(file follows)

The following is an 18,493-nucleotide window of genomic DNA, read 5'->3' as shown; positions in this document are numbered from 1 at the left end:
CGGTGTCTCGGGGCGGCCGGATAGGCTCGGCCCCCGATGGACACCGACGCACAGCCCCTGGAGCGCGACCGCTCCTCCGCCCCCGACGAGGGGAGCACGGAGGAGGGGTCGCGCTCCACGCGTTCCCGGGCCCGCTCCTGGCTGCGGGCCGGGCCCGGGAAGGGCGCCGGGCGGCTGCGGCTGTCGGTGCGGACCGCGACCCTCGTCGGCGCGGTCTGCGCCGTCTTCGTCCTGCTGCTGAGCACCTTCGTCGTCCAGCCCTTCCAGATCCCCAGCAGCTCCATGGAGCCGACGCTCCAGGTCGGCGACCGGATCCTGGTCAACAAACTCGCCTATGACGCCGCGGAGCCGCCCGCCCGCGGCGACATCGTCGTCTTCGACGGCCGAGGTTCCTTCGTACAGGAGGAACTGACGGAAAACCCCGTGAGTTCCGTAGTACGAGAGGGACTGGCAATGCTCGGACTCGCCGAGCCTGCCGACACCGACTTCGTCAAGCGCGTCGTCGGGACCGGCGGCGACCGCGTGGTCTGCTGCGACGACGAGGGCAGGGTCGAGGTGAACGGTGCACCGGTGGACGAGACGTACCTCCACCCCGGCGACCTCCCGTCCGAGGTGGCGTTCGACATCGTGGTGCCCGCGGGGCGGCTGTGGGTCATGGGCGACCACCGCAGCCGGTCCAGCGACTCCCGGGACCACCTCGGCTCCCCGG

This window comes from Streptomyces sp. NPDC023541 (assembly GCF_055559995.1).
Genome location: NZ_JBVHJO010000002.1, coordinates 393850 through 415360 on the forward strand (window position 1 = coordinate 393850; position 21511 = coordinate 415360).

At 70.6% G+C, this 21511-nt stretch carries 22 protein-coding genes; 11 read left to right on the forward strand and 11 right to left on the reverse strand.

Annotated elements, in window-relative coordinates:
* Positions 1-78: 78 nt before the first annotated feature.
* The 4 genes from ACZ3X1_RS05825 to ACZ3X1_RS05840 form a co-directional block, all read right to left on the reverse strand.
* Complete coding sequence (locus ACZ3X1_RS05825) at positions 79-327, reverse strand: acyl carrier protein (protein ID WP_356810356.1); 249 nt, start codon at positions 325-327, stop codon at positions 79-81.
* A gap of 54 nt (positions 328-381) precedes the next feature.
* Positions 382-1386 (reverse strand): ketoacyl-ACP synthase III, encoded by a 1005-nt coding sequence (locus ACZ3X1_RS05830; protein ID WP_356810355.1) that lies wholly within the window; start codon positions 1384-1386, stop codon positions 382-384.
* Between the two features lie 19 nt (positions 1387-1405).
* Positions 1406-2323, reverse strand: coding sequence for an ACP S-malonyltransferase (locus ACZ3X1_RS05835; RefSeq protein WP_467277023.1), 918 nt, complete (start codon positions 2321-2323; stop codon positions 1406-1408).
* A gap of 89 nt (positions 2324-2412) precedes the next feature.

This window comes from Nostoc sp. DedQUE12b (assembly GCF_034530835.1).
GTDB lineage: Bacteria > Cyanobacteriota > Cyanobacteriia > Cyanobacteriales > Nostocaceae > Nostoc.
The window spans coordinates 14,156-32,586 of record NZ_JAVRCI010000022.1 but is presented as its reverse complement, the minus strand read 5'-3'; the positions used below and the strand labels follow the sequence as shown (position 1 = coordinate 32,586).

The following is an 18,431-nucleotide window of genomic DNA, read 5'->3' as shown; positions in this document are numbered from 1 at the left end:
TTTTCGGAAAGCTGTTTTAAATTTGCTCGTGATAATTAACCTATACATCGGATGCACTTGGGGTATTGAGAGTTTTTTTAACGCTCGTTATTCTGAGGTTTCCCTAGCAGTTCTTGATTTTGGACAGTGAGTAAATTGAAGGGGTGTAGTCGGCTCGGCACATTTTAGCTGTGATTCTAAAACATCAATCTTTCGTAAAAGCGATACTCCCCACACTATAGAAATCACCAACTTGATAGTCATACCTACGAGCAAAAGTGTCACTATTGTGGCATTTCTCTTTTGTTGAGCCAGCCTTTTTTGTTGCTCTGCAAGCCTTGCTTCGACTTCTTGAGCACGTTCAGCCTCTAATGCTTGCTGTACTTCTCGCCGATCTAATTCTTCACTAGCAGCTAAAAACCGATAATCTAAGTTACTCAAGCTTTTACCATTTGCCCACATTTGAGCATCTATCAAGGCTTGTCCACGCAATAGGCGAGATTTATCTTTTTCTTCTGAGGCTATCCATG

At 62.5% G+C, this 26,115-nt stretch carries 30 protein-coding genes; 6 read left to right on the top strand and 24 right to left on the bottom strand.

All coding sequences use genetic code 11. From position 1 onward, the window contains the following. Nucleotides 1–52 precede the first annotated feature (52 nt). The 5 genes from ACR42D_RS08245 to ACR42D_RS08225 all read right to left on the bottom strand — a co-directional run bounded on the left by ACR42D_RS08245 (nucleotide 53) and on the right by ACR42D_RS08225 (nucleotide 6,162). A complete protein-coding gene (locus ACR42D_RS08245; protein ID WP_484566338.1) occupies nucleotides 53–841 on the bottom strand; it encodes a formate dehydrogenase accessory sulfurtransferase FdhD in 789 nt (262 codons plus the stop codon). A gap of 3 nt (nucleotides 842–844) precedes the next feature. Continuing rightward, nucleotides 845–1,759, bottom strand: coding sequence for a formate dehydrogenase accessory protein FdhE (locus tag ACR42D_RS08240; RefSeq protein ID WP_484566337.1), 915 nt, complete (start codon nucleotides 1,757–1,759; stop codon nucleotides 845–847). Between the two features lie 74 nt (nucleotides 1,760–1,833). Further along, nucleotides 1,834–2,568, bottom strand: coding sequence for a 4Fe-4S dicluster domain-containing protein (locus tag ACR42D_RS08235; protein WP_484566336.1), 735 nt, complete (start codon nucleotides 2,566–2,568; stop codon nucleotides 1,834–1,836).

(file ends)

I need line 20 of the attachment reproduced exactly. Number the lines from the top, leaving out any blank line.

At 62.5% G+C, this 26,115-nt stretch carries 30 protein-coding genes; 6 read left to right on the top strand and 24 right to left on the bottom strand.